How to Talk so Someone With Addiction Will Listen (clinicians)
Useful stories and common sense answers to your questions about challenging cases and clinical issues from Scott McMillin, co-author of “Don’t Help: A Positive Guide to Working With the Alcoholic,” “The Healing Bond: Treating Addictions in Groups,” and five other popular addiction books.
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Try thinking of recovery as a learning process based in experience rather than the acquisition of information.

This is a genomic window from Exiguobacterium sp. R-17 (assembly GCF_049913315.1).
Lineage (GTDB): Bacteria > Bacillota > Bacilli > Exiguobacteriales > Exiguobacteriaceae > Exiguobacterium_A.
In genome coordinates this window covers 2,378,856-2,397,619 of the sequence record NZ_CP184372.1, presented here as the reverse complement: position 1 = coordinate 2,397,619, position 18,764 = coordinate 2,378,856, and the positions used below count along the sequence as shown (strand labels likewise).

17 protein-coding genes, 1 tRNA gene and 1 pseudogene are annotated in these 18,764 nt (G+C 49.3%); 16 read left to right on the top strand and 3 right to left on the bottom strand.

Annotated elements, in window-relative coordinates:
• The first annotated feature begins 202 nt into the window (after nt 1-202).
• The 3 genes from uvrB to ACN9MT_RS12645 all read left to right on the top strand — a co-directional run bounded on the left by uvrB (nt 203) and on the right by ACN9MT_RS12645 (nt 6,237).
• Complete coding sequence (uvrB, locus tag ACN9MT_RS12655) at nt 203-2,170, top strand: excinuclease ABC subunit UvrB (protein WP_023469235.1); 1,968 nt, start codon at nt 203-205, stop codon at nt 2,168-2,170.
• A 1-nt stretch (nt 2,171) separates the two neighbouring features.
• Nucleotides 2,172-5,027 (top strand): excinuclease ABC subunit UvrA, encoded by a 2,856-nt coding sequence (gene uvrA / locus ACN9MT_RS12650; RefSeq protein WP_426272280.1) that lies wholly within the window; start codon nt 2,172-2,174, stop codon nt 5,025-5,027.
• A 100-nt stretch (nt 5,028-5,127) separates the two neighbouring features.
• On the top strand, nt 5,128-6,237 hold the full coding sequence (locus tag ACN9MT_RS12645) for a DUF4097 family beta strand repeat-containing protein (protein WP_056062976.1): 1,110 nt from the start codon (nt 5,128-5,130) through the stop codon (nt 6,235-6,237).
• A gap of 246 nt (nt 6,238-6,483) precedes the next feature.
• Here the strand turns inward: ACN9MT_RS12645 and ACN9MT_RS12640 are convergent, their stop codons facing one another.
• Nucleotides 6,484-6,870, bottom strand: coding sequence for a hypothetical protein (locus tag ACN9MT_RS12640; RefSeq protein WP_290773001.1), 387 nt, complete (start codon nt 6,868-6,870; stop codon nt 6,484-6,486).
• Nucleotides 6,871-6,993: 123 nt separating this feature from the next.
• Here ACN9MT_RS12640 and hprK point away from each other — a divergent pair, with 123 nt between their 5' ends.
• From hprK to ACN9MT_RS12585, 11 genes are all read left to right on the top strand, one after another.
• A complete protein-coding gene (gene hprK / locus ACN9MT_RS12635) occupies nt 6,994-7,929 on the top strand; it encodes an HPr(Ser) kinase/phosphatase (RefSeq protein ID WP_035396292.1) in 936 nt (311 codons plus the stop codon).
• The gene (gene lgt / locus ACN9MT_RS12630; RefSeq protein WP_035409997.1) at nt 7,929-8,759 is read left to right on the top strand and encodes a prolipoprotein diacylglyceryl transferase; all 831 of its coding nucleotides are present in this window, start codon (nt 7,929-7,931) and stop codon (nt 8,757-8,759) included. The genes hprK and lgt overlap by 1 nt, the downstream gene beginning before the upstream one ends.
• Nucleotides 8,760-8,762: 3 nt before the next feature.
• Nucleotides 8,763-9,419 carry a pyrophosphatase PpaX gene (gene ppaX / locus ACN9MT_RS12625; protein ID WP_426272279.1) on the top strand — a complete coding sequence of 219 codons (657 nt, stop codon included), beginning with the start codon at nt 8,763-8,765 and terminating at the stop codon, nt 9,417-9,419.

Most people in stable recovery got there the hard way, through major alterations in the way they live.
…progress is the measuring stick. You want your patient to know the joy of a structured, purposeful life.
This is also an opportunity to work on an all-important issue in early recovery: personal boundaries.
Project Match has long been held up as demonstrating the efficacy of three very different approaches.
There are many concepts in clinical psychology that are not science-based, but are nonetheless still of use in therapy.
Stats are something we impose on them when there’s already another client waiting in the corridor and the charting still isn’t done.